Columbia College Theatre Department Teacher’s Play ‘The God of Isaac’ Runs July 8-Aug. 27 at Piven Theatre

James Sherman

James Sherman

Columbia College Chicago Theatre Department faculty member James Sherman‘s 1985 comedy/drama The God of Isaac is receiving a new production by Grippo Stage Company July 8-August 27 at the Piven Theatre in the northern Chicago suburb of Evanston. Sherman, a former Second City cast member, teaches playwriting and improvisation at the Columbia College Theatre Department. The production team for The God of Isaac includes assistant stage manager Hannah Siglin, a student in the Columbia College Chicago Theatre Department’s BFA Program in Theatre Directing.

The play, a hit in its 1985 premiere at Chicago’s Victory Gardens Theatre, is Sherman’s semi-autobiographical account of a young American Jew searching for his Jewish identity in the wake of a threatened neo-Nazi march in the Chicago suburb of Skokie in 1977. The new production is helmed by Dennis Začek, who directed the play’s world premiere at Victory Gardens, the beginning of a decades-long collaboration between Sherman and Začek.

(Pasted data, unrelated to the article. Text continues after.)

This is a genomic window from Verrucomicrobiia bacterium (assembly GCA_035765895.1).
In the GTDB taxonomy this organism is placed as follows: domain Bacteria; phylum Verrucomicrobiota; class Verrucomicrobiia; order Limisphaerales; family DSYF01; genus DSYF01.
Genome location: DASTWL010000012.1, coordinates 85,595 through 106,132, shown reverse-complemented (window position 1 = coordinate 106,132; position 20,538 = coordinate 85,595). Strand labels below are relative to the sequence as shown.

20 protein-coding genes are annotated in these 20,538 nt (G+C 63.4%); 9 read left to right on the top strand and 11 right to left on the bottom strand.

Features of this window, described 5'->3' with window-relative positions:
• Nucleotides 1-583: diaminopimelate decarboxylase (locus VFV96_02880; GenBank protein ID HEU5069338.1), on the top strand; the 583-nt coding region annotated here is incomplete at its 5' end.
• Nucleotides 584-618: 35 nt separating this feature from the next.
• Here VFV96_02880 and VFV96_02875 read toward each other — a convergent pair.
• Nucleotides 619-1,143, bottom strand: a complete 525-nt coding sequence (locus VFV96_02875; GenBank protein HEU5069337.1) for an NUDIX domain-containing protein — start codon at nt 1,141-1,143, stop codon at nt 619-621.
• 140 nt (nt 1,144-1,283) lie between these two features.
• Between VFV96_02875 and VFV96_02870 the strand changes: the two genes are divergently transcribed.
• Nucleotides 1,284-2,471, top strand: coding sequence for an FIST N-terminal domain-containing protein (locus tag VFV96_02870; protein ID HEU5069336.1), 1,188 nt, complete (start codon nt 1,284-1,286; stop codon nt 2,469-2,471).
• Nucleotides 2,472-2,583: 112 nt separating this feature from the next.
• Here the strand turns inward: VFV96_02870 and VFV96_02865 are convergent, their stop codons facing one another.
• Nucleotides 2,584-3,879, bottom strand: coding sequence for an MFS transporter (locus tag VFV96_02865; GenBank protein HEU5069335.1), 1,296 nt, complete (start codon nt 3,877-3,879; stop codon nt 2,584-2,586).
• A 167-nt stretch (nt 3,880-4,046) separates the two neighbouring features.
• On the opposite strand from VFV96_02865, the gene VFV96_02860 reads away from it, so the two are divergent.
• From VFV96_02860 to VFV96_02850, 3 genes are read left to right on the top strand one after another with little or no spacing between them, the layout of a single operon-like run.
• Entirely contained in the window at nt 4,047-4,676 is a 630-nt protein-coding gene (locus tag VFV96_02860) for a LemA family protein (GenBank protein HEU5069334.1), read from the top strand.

Coincidentally, a production of Sherman’s 1991 Off-Broadway hit Beau Jest plays its final performance at Vienna’s English Theatre in Austria, continental Europe’s oldest and most distinguished English-language theatre, on July 8, the same day The God of Isaac begins performances at Piven Theatre.

The God of Isaac focuses on Isaac Adams, a second-generation American Jew, as he learns of plans for a neo-Nazi group to stage a demonstration in Skokie — a real-life 1977 event that inspired the play. Wondering what, if anything, his involvement should be, Isaac ultimately comes to terms with his heritage, his mother, and himself. The God of Isaac has enjoyed productions worldwide.

“When I opened the play in 1985, the idea of a neo-Nazi group marching in Skokie was deeply disturbing, particularly since the community was heavily populated with Holocaust survivors at the time,” comments Sherman. “I never imagined that 30 years later the questions raised in the play would suddenly feel so resonant and topical, with white supremacist and neo-Nazi groups once again making news headlines nationwide.”

Piven Theatre is located in the Noyes Cultural Arts Center, 927 Noyes, Evanston. For tickets, call 800-838-3006 or click here.